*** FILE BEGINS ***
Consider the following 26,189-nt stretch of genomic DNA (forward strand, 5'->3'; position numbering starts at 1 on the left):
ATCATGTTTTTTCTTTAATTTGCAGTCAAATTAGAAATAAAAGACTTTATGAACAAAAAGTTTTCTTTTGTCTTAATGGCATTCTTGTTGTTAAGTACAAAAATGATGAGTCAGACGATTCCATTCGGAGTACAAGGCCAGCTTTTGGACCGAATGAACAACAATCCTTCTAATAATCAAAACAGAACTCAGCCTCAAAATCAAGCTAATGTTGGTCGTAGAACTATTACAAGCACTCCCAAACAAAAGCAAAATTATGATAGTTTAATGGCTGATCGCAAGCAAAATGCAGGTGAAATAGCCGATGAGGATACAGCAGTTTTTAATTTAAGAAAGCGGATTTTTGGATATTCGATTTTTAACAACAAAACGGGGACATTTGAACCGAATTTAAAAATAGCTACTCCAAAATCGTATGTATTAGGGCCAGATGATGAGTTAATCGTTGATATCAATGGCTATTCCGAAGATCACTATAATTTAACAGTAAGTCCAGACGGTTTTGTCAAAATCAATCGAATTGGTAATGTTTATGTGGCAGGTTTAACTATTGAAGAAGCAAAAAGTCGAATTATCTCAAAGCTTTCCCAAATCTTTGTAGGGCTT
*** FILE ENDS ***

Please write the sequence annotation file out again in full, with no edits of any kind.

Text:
Consider the following 26,189-nt stretch of genomic DNA (forward strand, 5'->3'; position numbering starts at 1 on the left):
ATCATGTTTTTTCTTTAATTTGCAGTCAAATTAGAAATAAAAGACTTTATGAACAAAAAGTTTTCTTTTGTCTTAATGGCATTCTTGTTGTTAAGTACAAAAATGATGAGTCAGACGATTCCATTCGGAGTACAAGGCCAGCTTTTGGACCGAATGAACAACAATCCTTCTAATAATCAAAACAGAACTCAGCCTCAAAATCAAGCTAATGTTGGTCGTAGAACTATTACAAGCACTCCCAAACAAAAGCAAAATTATGATAGTTTAATGGCTGATCGCAAGCAAAATGCAGGTGAAATAGCCGATGAGGATACAGCAGTTTTTAATTTAAGAAAGCGGATTTTTGGATATTCGATTTTTAACAACAAAACGGGGACATTTGAACCGAATTTAAAAATAGCTACTCCAAAATCGTATGTATTAGGGCCAGATGATGAGTTAATCGTTGATATCAATGGCTATTCCGAAGATCACTATAATTTAACAGTAAGTCCAGACGGTTTTGTCAAAATCAATCGAATTGGTAATGTTTATGTGGCAGGTTTAACTATTGAAGAAGCAAAAAGTCGAATTATCTCAAAGCTTTCCCAAATCTTTGTAGGGCTT